A complete list of personal American Express cards.

Small Business cards.

Corporate cards.

Couple of things to consider:

First, as a charge card, it will not affect your credit rating. When your credit rating is investigated, the sum total of all your credit card limits is added, and then deducted from your max. allowable debt. Your old dept. store cards can come back and bite you that way when you apply for a mortgage.

Secondly, the rewards system is vastly more lucrative then credit card programs, last time I checked: I get one FF (Aeroplan, Delta, etc) point for every dollar. Compare that to just 1 point per $25 for Air Miles…) After just four or five medium business trip charged on the card, I have enough points for a cross canada ticket.

Thirdly, the travel services are a good insurance: never any need to take the damage & liability coverage on a rental car, they buy me new clothes if my luggage is 12 hours late or more, etc.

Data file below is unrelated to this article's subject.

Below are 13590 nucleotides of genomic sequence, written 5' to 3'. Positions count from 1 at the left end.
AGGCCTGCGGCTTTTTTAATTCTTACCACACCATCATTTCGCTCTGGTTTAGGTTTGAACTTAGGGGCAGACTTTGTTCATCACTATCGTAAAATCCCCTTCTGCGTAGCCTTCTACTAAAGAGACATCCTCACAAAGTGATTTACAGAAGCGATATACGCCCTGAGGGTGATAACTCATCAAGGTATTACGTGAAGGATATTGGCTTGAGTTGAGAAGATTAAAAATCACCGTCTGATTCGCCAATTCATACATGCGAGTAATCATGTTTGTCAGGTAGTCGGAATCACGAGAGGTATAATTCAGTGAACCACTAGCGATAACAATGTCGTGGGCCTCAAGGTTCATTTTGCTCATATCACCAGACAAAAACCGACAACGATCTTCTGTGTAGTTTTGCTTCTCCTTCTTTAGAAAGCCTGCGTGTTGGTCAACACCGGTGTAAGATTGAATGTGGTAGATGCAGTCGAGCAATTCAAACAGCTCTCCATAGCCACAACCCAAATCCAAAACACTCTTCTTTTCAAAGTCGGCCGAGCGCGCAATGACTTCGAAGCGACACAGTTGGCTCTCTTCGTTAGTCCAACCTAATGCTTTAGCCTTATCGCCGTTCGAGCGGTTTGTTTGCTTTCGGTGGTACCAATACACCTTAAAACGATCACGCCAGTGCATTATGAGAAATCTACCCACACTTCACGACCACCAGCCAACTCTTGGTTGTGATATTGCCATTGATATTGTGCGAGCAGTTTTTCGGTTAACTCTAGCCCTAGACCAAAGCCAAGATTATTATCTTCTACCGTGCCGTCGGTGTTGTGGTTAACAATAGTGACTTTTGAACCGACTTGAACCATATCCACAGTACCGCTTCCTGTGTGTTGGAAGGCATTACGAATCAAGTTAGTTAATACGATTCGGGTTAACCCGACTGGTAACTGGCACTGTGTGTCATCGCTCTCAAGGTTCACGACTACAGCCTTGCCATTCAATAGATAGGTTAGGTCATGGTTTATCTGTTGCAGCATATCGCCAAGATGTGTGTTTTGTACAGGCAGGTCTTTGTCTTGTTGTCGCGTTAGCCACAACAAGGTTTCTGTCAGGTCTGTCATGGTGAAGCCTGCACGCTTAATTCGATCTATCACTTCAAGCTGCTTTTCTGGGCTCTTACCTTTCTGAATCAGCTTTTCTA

Finally, the no limit thing: I put my entire wedding reception and honeymoon on my amex. (Never saw so many zeros on a simple little card form :eek: :smiley: ) I had called ahead to tell them, and they checked with my bank to make sure I could cover it, but I earned a free ticket right there…

Technically, you don’t qualify. You get invited.

FYI the black card started out as an urban legend, then AmEx decided to capitalize on it.

Amex blue holder here.

The card is awesome. It offers so many more things for the consumer. Lots of benifets. non-refundable item? Amex’ll take it back. Oops, bleached my new jeans? Amex’ll take it back. Someone stole it? Amex’ll reimburse you. Some cards even have Best-value Guarentee(BVG). Basically, if you find an item for less in 90 days Anywhere(internet included for a few, but not many anymore) Amex will refund you the difference. Even if it’s from the same store and a price drop occurs.